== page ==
Amigurumi monsters! In pink! That’s what I’ve been making the past two weeks. Who would have thought?! I’m not a pink person and I don’t have children so why you ask would I venture down the pink children’s toy path? It’s because I’m one of the lucky bloggers in the blog tour for Kerry Lord’s new book Edward’s Crochet Imaginarium, published by Pavilion Books Books.
Monty Knits blogged her review yesterday, which you can read here and today it’s my turn to share my review.
If I can sum up my experience of using this book and making my amigurumi toys, it’s this: fun.
The book is fun, designing my monster toy was fun, the Gallery of monsters is fun, making the monster was fun. Fun, fun, fun.
Edward’s Crochet Imaginarium is very different to the average crochet pattern book. It has a clever flip-book section which allows you to play around with different head, arm and feet combinations. Add to that the six tails and eight colour change patterns, the book allows for your imagination to run wild.
The book is aimed at beginners and seasoned crocheters. All the basic stitches and techniques are clearly explained and photographed, and you can even watch tutorials on the TOFT YouTube channel to help you through all the steps of making monster.
Here are just six of the 40 monsters in the Gallery. Photos courtesy of Kristy Noble. The designs are so varied, and options so many, you can really spend your whole life crocheting and still not have made all the variations.
The two monsters I made are going to be gifts for 3 and 5 year old girls. Their mom said it had to be pink, and they couldn’t differ too much from each other lest one might be judged prettier than the other, but they also couldn’t be identical lest little madams confuse which toy is theirs. A tough brief to follow.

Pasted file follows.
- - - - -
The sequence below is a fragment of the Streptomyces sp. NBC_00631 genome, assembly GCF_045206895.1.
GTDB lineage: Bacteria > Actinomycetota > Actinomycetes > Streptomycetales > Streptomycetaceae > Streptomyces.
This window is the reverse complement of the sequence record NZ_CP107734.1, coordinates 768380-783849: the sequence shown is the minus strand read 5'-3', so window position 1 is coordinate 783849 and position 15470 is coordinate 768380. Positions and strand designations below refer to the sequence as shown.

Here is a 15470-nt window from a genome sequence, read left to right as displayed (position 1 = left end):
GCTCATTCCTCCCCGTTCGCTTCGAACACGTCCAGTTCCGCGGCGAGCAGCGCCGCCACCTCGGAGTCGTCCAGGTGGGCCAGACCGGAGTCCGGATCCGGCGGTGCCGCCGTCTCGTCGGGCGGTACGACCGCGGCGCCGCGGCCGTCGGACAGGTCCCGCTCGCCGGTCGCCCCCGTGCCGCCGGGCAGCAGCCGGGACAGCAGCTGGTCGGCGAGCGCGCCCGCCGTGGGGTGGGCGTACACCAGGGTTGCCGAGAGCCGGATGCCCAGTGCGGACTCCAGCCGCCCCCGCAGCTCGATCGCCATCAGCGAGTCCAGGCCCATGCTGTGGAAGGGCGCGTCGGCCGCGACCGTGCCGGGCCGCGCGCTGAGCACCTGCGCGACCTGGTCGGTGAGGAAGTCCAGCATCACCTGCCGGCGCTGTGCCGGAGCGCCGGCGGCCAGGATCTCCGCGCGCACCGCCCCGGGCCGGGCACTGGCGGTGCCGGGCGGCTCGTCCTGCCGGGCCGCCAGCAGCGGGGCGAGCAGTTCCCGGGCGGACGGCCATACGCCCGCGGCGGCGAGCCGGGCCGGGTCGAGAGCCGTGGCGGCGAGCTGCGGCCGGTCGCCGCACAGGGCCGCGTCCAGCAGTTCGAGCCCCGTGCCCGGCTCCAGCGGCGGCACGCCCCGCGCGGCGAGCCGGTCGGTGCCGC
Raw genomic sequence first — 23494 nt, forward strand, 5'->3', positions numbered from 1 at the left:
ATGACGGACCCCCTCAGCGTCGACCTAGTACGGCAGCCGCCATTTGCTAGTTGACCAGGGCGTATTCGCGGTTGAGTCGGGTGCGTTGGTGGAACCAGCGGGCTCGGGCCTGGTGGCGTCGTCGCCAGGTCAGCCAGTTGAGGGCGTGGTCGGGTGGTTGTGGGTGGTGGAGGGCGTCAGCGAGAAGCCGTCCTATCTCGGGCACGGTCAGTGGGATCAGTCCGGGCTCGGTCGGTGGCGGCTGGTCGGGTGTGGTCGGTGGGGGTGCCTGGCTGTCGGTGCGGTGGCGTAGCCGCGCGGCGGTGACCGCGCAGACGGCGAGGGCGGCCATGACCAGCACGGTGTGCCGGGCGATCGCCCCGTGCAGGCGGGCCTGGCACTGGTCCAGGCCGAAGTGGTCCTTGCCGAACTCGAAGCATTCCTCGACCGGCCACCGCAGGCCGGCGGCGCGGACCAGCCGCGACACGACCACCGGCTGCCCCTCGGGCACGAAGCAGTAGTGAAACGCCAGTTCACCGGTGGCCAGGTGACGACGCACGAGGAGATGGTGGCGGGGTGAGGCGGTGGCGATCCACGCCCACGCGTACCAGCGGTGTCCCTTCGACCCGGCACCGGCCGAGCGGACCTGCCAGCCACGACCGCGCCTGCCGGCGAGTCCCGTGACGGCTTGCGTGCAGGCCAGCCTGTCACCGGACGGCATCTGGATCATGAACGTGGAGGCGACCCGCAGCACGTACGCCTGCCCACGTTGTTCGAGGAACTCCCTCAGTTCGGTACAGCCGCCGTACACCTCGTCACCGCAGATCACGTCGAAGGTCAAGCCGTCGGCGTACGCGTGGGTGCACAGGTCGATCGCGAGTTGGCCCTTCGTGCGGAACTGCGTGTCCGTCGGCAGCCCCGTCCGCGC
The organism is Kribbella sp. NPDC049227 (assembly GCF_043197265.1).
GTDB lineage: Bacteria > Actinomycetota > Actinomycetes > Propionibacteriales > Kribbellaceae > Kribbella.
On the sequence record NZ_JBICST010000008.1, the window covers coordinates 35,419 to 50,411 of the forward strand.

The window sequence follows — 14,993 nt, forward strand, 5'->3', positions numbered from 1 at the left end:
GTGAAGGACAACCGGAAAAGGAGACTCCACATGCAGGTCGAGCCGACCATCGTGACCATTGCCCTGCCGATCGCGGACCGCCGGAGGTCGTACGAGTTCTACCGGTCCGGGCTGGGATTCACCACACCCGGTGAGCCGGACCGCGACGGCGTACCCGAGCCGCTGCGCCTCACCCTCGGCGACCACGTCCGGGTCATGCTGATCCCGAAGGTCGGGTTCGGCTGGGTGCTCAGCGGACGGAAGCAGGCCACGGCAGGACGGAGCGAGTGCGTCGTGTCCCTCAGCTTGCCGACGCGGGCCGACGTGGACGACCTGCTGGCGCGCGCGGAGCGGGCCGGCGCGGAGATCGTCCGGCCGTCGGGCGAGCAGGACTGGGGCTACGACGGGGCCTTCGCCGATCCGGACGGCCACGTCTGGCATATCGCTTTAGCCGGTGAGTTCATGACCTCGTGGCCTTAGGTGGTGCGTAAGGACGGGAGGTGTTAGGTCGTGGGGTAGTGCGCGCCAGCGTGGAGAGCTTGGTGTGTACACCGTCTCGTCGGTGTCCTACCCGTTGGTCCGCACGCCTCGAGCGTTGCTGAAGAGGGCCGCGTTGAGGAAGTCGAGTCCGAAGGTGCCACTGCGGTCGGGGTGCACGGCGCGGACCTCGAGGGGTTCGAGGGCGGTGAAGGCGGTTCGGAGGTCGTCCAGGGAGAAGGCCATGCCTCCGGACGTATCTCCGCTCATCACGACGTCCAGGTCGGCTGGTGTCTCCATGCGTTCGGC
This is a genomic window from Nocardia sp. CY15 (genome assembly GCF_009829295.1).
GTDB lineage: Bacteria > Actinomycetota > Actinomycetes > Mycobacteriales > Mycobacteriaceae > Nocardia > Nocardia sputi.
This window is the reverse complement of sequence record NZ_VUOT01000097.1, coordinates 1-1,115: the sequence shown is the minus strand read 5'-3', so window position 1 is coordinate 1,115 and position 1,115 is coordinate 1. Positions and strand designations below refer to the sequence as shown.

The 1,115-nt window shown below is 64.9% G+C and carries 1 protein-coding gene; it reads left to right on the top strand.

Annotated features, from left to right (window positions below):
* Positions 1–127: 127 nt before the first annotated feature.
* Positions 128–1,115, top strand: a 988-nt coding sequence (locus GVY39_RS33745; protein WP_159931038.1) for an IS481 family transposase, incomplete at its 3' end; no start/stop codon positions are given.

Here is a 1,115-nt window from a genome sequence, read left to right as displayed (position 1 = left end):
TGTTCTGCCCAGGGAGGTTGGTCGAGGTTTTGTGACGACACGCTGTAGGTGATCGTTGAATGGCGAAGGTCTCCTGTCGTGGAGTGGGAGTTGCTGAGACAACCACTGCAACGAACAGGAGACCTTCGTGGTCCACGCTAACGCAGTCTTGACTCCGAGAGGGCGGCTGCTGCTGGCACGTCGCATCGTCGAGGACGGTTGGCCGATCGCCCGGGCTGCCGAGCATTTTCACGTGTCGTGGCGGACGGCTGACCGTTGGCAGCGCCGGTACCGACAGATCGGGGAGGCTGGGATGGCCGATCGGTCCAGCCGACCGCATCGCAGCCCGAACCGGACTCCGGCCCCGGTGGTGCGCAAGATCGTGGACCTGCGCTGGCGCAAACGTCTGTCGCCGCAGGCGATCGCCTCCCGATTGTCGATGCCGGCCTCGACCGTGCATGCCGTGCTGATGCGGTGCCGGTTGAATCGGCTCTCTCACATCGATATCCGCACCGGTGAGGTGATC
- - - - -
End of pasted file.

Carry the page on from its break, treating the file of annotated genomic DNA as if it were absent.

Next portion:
It took me three days to decide what I wanted to make! I was continually flipping between the Arm, Head and Feet pages. Just as I thought I knew what I was going to make, I flip a page and then everything changes. Such Fun!!!
In the end I decided on Arms and Feet no. 2, and Head no. 15 but in stead of only making hair spines around one ring on the head, I did four rings of spines and crocheted them in two shades of pink.
The colour shading of my bodies are that of Gallery Monster no. 20. To set the two monsters apart I made half of one arm & one leg in 1-row bands of pink and white, and for the second monster I used 3-row bands of pink and white. I also used slightly different shades of light pink yarn.
Something I found especially useful were the instructions for the order in which to sew on the arms and legs to the body, and placement of the legs so that your monster will not fall over when sitting down. Those instructions, and the flip book section for Arms, Feet and Heads, were the highlights of the book for me. Seriously clever and useful!
There was only thing I did differently to Kerry’s instructions: the eyes. I struggled to get my eyes to look friendly when I did it as Kerry suggested in her book, so I settled for < shaped eyes. This is not a reflection on Kerry’s instructions – it’s totally down to user error/incompetence.
Fingers crossed the little madams like their Pink Monsters. If they like it half as much as I liked designing and making them, they’ll be a mammoth hit.
Leave a comment below telling me about your experience of making amigurumi toys and I will pick a comment at random and send you a copy of Edwards’ Crochet Imaginarium! (UK residents only.) Entries close at 12 noon on Sunday 18 September 2016.